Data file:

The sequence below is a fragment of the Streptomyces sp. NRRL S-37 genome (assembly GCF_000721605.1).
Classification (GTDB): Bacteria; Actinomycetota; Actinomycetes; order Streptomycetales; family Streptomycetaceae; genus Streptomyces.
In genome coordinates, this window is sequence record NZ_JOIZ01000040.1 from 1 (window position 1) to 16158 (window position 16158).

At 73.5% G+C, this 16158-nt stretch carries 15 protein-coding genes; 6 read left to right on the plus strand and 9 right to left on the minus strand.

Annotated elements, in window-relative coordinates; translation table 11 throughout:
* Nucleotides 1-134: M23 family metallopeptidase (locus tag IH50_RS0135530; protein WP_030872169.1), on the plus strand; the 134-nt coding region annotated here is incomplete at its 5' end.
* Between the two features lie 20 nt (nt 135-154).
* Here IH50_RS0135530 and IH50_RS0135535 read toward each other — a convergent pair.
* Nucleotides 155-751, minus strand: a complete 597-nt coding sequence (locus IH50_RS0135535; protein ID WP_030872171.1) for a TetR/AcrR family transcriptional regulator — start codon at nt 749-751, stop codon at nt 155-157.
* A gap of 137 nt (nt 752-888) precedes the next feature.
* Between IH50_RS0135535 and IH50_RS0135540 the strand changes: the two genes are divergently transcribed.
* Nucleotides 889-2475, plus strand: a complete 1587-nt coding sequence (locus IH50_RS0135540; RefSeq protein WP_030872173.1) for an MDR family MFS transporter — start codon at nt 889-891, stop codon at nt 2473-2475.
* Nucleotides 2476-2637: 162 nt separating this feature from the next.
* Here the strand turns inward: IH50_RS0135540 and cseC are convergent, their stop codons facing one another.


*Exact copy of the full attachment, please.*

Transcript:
The sequence below is a fragment of the Streptomyces sp. NRRL S-37 genome (assembly GCF_000721605.1).
Classification (GTDB): Bacteria; Actinomycetota; Actinomycetes; order Streptomycetales; family Streptomycetaceae; genus Streptomyces.
In genome coordinates, this window is sequence record NZ_JOIZ01000040.1 from 1 (window position 1) to 16158 (window position 16158).

At 73.5% G+C, this 16158-nt stretch carries 15 protein-coding genes; 6 read left to right on the plus strand and 9 right to left on the minus strand.

Annotated elements, in window-relative coordinates; translation table 11 throughout:
* Nucleotides 1-134: M23 family metallopeptidase (locus tag IH50_RS0135530; protein WP_030872169.1), on the plus strand; the 134-nt coding region annotated here is incomplete at its 5' end.
* Between the two features lie 20 nt (nt 135-154).
* Here IH50_RS0135530 and IH50_RS0135535 read toward each other — a convergent pair.
* Nucleotides 155-751, minus strand: a complete 597-nt coding sequence (locus IH50_RS0135535; protein ID WP_030872171.1) for a TetR/AcrR family transcriptional regulator — start codon at nt 749-751, stop codon at nt 155-157.
* A gap of 137 nt (nt 752-888) precedes the next feature.
* Between IH50_RS0135535 and IH50_RS0135540 the strand changes: the two genes are divergently transcribed.
* Nucleotides 889-2475, plus strand: a complete 1587-nt coding sequence (locus IH50_RS0135540; RefSeq protein WP_030872173.1) for an MDR family MFS transporter — start codon at nt 889-891, stop codon at nt 2473-2475.
* Nucleotides 2476-2637: 162 nt separating this feature from the next.
* Here the strand turns inward: IH50_RS0135540 and cseC are convergent, their stop codons facing one another.